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Corporate investment policy

In: Handbook of the Economics of Finance

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  • Brennan, Michael J.
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    Abstract

    This chapter is concerned with the classical applied problem of capital allocation by a corporation whose securities are traded in competitive and frictionless markets. Under reasonable assumptions that are discussed, this amounts to choosing projects whose market value exceeds their cost, so that the problem becomes one of valuing uncertain future cash flows. Valuation by discounting at a risk-adjusted discount rate is shown to be admissible under certain assumptions, and the practical problems of estimating risk premia are discussed. More general valuation approaches are introduced under the rubric of certainty equivalent pricing, which is based on the martingale pricing theory of Harrison and Pliska (1981), which allows, for example, for stochastic interest rates and risk premia. This leads naturally to a discussion of real options and of the role of competition and strategic considerations in investment policy.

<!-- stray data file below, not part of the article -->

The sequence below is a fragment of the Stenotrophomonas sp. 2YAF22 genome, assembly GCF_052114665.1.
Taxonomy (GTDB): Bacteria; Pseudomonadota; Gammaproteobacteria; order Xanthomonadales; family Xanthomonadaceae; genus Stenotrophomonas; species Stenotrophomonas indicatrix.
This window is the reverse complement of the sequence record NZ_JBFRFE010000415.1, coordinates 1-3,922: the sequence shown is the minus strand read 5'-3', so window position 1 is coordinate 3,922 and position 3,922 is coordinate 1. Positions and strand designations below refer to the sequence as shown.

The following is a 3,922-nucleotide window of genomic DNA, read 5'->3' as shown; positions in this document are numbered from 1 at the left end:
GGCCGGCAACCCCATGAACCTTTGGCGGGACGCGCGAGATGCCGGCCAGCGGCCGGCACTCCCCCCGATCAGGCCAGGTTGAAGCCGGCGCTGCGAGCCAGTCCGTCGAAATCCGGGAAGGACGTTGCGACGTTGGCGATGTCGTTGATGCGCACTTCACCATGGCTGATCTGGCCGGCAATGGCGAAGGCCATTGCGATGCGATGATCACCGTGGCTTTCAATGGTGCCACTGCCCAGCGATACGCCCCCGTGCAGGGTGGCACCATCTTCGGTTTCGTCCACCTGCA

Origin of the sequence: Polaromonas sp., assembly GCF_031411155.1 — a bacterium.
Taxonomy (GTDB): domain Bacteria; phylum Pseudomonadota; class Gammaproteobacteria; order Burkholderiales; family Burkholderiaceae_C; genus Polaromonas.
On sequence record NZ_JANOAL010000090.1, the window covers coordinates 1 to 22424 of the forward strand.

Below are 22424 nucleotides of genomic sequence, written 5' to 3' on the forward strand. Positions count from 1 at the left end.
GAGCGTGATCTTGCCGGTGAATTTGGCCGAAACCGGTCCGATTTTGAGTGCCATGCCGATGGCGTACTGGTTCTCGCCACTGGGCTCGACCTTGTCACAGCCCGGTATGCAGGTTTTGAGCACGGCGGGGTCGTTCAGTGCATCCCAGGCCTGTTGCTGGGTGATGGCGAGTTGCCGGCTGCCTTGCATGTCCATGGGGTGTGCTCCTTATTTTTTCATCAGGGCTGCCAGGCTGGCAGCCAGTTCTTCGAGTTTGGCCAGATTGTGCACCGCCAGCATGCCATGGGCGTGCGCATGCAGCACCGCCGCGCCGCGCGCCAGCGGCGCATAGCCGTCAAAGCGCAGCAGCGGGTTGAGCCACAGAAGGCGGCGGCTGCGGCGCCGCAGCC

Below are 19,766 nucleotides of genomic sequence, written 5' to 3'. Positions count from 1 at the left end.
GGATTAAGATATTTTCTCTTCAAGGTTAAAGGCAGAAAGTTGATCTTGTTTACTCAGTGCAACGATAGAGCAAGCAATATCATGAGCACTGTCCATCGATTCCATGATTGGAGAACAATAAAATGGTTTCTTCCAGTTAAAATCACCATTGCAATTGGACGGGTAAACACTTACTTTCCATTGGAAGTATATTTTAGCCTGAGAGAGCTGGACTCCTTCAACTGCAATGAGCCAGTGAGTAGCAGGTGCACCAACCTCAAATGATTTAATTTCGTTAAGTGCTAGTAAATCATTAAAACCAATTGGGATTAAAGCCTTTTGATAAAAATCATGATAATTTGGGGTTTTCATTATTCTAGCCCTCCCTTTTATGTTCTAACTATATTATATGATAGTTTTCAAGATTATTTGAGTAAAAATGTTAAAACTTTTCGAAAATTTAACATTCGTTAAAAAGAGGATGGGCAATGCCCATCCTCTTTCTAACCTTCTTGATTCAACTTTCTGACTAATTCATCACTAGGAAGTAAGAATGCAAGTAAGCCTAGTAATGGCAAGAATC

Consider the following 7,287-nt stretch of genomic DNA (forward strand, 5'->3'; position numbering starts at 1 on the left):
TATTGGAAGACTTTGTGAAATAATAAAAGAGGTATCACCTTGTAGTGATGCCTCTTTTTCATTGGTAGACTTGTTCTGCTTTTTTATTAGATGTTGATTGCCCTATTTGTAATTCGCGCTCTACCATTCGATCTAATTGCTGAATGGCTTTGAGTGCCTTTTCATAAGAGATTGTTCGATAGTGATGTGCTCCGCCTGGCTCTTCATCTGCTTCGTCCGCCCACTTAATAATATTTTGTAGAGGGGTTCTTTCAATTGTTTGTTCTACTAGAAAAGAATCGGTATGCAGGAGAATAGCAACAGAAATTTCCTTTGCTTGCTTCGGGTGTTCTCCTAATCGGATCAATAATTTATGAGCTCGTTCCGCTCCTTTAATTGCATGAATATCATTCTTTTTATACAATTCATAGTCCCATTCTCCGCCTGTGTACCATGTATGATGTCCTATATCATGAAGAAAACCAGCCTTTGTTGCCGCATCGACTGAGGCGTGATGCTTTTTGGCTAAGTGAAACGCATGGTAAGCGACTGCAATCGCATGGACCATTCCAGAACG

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    This chapter was published in:

  • G.M. Constantinides & M. Harris & R. M. Stulz (ed.), 2003. "Handbook of the Economics of Finance," Handbook of the Economics of Finance, Elsevier, edition 1, volume 1, number 1, March.
    This item is provided by Elsevier in its series Handbook of the Economics of Finance with number 1-03.

    Handle: RePEc:eee:finchp:1-03

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    Web page: http://www.elsevier.com/wps/find/bookseriesdescription.cws_home/BS_HE/description

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    Cited by:
    1. Alexander, David Richard & Mo, Mengjia & Stent, Alan Fraser, 2012. "Arithmetic Brownian motion and real options," European Journal of Operational Research, Elsevier, vol. 219(1), pages 114-122.

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